How to Approach an Alcoholic Parent about Seeking Professional Treatment

Talking to a friend or co-worker about an alcoholic problem may seem like a challenge, but perhaps the biggest challenge of talking to someone with a substance abuse problem is when a child must speak to their parent about seeking treatment.

Many parents may dismiss their children for not understanding what they are going through or explain that it is none of their business. Other times, the child will not express their feelings, which will lead to hurt feelings or arguments. There are a few ways to approach an alcoholic parent about seeking professional treatment.

A Sober Talk

When the mother or father are drinking, their emotions are heightened and they may not be able to think clearly. The best time to talk to them is when they are sober so that the message is received when they are in the right state of mind.

It is also a good idea to time it after a problem that is related to their drinking, such as divorce, family arguments, loss of a job, etc. This way they will consider what to do about their drinking problem and the solution will be suggested by someone they love most.

Consequences without Lecturing

Alcoholic Parent

Make sure to choose a time when your parent is sober to discuss their alcoholism.

When discussing the problem, it is important to discuss the consequences without making it sound like a lecture. Talking about how the drinking is hurting themselves puts a focus on the psychological distress and emotional turmoil that he or she is likely to be feeling.

A lecture may make them feel worse about their problem or lead into an argument, which will do nothing to help convince them to seek professional help. According to the NLH, denial is one of the most common symptoms of an addiction but those who are treated with respect and support are far less likely to be in denial than someone who is confronted or ordered to seek treatment.

Try to Avoid Judgment

Oftentimes, people let their panic get the better of them and will start a confrontation with the thought that it will help their cause, but it is more likely to do more harm than good and convince them to resist or deny their problem harder.

According to the SAMHSA, the experience of addiction can lead to feelings of shame, guilt, anger, anxiety, fear, loss, isolation, and grief. By using nonjudgmental and non-blaming language, the child is far more likely to show their support for the alcoholic’s recovery.

If he or she should not label them as an alcoholic or make orders, but instead state their concerns and encourage them to seek treatment.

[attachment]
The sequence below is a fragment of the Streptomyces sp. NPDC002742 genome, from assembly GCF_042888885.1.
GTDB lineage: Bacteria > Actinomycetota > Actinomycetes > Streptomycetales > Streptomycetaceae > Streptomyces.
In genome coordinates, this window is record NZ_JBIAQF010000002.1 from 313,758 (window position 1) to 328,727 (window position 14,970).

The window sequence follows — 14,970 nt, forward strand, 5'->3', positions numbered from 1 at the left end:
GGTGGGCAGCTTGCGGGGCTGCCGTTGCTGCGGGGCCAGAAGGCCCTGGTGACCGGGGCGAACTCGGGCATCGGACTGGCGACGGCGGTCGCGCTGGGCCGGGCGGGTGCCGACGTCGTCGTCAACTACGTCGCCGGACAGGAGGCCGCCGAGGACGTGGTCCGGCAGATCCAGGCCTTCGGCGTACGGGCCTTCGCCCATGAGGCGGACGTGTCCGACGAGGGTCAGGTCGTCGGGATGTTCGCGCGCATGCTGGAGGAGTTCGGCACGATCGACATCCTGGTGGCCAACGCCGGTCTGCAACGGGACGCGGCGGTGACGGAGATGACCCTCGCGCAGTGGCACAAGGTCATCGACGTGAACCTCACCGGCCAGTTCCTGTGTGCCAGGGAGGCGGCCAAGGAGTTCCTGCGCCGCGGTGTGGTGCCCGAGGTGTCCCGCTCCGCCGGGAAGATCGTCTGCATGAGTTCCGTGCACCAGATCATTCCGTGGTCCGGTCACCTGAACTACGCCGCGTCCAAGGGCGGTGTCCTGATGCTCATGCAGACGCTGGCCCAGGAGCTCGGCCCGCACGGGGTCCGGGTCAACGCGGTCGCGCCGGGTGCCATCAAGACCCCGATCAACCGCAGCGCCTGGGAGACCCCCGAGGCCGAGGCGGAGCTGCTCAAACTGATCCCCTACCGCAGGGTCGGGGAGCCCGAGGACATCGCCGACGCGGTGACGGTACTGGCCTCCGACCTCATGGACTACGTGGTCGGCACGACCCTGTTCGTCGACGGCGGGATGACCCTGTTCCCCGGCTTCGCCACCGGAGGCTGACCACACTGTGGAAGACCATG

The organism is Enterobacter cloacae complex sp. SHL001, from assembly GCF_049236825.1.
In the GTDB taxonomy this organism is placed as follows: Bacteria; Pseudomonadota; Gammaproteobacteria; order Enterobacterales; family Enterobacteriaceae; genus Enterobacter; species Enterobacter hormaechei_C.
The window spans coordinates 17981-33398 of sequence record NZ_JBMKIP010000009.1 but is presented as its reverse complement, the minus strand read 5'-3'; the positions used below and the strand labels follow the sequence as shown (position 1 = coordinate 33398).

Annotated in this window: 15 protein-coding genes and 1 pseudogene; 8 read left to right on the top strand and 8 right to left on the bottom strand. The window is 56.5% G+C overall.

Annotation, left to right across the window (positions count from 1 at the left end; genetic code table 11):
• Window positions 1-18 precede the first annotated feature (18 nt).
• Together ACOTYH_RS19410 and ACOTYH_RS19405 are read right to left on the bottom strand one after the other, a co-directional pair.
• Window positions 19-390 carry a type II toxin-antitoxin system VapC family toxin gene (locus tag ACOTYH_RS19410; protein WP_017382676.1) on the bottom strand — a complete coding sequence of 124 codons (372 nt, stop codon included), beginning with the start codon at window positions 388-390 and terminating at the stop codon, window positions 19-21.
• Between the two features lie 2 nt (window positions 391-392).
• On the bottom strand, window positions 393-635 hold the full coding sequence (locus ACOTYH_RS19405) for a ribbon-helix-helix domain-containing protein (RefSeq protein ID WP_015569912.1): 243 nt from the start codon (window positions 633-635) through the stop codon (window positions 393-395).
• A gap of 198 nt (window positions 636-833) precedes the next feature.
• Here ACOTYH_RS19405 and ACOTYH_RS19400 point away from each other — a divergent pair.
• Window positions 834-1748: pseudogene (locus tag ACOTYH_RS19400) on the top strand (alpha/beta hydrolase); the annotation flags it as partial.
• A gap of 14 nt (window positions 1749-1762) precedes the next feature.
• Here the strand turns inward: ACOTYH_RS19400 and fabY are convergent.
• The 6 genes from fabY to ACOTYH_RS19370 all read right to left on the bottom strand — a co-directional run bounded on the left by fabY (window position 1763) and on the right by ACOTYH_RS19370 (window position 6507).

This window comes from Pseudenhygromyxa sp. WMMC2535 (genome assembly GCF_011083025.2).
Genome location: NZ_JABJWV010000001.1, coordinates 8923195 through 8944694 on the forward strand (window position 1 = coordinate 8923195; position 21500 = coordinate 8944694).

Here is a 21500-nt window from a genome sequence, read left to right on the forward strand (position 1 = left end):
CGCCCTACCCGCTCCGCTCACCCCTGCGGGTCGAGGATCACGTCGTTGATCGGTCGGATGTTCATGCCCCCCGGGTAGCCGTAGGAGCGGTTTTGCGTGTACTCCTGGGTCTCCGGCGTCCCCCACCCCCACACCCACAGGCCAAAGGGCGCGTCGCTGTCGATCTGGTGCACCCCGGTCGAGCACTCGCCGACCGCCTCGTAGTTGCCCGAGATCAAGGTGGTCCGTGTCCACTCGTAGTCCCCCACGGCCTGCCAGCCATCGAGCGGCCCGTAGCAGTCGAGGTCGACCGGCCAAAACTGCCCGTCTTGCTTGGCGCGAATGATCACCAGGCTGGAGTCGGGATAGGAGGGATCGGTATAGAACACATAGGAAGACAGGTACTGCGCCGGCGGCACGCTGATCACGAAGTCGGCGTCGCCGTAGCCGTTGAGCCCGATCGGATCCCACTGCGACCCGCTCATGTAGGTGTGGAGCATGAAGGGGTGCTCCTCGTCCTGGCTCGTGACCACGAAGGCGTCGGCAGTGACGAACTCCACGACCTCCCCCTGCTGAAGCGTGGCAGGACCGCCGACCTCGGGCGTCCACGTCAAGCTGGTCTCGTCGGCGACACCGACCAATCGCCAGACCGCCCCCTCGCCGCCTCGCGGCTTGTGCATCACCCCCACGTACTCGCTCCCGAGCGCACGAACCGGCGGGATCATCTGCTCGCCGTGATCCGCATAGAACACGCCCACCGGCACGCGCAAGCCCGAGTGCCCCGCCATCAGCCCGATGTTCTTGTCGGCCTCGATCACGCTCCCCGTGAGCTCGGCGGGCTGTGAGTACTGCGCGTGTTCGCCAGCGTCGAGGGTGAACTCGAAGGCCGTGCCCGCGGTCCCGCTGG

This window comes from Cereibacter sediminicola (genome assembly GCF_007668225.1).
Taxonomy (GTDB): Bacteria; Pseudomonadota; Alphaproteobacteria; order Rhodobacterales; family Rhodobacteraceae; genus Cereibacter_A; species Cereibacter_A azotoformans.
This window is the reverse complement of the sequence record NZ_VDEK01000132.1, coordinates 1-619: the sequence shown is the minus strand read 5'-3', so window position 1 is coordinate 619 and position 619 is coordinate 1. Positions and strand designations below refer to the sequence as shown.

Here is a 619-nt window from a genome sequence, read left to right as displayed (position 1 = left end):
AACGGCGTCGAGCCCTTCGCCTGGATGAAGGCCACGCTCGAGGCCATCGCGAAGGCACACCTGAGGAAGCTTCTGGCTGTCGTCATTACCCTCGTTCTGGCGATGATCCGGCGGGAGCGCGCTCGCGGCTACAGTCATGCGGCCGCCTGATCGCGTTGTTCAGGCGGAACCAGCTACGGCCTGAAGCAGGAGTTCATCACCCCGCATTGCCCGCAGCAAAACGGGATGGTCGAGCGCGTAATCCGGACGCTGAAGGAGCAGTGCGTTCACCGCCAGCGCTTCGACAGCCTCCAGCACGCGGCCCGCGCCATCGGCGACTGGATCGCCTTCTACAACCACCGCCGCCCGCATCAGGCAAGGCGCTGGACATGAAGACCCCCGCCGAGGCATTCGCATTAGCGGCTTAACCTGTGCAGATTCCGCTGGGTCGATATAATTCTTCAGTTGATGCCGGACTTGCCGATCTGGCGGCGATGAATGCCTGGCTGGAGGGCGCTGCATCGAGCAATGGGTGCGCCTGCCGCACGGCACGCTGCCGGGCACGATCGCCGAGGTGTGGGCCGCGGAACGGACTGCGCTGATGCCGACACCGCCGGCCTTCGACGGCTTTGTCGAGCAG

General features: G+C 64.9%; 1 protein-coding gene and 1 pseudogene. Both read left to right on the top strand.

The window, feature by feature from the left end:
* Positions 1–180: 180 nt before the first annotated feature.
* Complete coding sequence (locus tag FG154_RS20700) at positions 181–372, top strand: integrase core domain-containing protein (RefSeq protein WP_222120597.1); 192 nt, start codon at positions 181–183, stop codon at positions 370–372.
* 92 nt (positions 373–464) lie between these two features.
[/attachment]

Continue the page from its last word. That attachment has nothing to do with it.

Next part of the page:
4 Reasons You Cannot Shame a Loved One into Recovery

Call a Professional

If every attempt to convince the parent to seek help has failed, it may be time to call in an interventionist. These professionals are trained and experienced in helping addicts to realize the consequences of continuing with their addiction and the benefits of seeking treatment. For more information on how an interventionist can help, call 800-839-1686Who Answers?.

Convincing an authority figure to seek treatment is very difficult and denial may be the hardest thing to beat but there are ways of convincing the alcoholic to seek professional treatment. By talking when they are sober, explaining the consequences without falling into a lecture and avoiding judgment responses, the child is far more likely to convince their parents to seek the treatment they need to become sober again.

It is unimaginable to have to convince the people children look up to to seek treatment, but without the right help, the alcoholic’s life can take a turn for the worst.

If your parent(s) are suffering from an alcohol addiction and needs help, call 800-839-1686Who Answers? to speak with someone who can help.

How the helpline works

For those seeking addiction treatment for themselves or a loved one, the AlcoholicsAnonymous.com helpline is a private and convenient solution.

Calls to any general helpline (non-facility specific 1-8XX numbers) for your visit will be answered by American Addiction Centers (AAC), a paid advertiser on AlcoholicsAnonymous.com.

AAC representatives are standing by 24/7 to discuss your treatment options. These representatives work solely for AAC and will discuss whether an AAC facility may be an option for you. This helpline is offered at no cost to you and with no obligation to enter into treatment. Neither AlcoholicsAnonymous.com nor AAC receives any commission or other fee that is dependent upon which treatment provider a visitor may ultimately choose.

For more information on AAC’s commitment to ethical marketing and treatment practices, or to learn more about how to select a treatment provider, visit AmericanAddictionCenters.org. If you wish to explore additional treatment options or connect with a specific rehab center, you can browse top-rated listings or visit SAMHSA.